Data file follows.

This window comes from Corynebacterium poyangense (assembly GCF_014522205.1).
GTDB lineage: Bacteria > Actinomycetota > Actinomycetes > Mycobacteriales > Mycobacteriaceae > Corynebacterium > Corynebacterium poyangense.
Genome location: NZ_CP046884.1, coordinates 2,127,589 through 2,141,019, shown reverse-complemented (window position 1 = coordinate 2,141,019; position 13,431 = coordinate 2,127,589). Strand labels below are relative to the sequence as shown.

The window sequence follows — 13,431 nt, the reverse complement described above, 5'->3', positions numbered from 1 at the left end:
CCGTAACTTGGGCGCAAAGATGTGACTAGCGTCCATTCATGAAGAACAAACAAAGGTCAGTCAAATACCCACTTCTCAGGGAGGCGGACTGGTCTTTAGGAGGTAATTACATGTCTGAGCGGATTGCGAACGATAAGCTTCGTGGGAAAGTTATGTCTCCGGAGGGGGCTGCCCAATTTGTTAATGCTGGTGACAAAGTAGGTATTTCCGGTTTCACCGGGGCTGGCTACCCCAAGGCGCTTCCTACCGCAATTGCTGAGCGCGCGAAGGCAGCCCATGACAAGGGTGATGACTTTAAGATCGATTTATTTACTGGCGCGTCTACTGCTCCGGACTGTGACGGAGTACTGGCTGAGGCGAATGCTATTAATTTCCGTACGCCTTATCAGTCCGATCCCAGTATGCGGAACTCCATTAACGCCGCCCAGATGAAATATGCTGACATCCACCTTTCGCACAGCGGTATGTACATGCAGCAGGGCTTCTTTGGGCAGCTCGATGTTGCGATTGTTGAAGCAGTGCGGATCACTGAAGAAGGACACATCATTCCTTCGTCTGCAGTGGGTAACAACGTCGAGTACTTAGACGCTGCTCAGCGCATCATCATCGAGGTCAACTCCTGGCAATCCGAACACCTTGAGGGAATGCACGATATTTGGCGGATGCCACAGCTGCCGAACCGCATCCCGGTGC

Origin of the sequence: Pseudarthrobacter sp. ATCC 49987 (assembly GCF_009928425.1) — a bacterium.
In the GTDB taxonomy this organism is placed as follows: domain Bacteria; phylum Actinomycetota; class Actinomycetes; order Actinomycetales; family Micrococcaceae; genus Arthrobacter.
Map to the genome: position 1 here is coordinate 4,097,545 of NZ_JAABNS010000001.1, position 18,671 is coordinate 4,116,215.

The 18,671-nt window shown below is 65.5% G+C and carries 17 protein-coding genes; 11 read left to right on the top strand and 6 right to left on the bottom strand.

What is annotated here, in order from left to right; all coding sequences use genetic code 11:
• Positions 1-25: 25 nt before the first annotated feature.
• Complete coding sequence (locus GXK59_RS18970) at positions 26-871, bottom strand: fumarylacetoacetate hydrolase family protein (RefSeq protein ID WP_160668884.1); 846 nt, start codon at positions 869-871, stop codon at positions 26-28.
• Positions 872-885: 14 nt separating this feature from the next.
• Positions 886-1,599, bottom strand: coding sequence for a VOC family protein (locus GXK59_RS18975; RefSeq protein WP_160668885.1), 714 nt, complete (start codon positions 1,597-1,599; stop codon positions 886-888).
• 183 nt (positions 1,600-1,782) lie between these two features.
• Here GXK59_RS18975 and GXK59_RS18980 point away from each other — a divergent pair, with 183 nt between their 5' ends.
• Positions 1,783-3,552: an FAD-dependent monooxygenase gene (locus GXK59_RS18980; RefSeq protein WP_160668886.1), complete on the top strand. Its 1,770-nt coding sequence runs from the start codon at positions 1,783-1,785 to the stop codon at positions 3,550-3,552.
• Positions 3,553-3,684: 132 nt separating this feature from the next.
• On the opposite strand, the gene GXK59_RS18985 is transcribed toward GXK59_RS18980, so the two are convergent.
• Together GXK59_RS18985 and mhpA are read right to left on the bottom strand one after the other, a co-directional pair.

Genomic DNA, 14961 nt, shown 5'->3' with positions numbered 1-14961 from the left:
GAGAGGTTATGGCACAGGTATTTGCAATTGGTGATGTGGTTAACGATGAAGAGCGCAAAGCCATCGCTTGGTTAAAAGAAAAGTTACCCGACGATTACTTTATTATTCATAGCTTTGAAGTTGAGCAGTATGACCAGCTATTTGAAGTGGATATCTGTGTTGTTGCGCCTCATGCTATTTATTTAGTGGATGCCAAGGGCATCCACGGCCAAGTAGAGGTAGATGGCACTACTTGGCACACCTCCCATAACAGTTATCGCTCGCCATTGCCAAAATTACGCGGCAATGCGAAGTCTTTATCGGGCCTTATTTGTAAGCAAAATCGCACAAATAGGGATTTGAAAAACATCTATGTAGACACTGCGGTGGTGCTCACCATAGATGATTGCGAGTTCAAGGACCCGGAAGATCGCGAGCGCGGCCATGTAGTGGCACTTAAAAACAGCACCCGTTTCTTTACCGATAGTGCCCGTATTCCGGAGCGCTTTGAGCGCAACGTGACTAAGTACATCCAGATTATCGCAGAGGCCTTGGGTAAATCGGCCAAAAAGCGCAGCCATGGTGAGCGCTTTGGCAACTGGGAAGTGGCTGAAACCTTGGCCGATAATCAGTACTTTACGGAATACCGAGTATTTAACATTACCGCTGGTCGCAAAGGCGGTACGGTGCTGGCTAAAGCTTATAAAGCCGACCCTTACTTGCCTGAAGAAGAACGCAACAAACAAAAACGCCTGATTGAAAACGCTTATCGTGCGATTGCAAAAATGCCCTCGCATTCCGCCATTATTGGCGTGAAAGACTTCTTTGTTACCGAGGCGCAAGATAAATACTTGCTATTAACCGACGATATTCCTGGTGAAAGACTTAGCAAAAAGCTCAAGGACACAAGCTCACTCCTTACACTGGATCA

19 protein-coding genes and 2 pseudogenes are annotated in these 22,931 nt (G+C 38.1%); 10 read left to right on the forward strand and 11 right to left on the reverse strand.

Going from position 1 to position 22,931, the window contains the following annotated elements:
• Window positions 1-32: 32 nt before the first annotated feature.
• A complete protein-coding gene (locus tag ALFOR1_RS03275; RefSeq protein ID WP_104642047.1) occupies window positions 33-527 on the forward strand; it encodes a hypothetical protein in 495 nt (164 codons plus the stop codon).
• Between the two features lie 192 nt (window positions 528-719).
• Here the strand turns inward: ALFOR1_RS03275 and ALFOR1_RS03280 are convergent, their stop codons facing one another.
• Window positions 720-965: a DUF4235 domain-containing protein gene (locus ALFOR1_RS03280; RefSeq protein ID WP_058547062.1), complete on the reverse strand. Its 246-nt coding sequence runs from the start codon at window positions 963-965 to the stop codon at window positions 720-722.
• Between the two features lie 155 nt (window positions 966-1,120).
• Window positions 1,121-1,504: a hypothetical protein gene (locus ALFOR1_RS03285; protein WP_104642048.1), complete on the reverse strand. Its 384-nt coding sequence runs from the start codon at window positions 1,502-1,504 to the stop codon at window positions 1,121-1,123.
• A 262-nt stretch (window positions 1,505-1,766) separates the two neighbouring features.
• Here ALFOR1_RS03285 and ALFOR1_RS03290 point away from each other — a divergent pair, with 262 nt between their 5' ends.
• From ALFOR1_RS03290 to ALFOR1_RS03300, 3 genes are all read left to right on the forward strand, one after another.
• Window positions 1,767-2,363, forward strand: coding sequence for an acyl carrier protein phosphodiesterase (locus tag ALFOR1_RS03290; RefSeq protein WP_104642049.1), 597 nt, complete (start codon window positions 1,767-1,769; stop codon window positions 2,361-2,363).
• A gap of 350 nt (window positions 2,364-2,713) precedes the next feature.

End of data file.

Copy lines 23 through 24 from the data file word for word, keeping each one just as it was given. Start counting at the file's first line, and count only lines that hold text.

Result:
19 protein-coding genes and 2 pseudogenes are annotated in these 22,931 nt (G+C 38.1%); 10 read left to right on the forward strand and 11 right to left on the reverse strand.

Going from position 1 to position 22,931, the window contains the following annotated elements: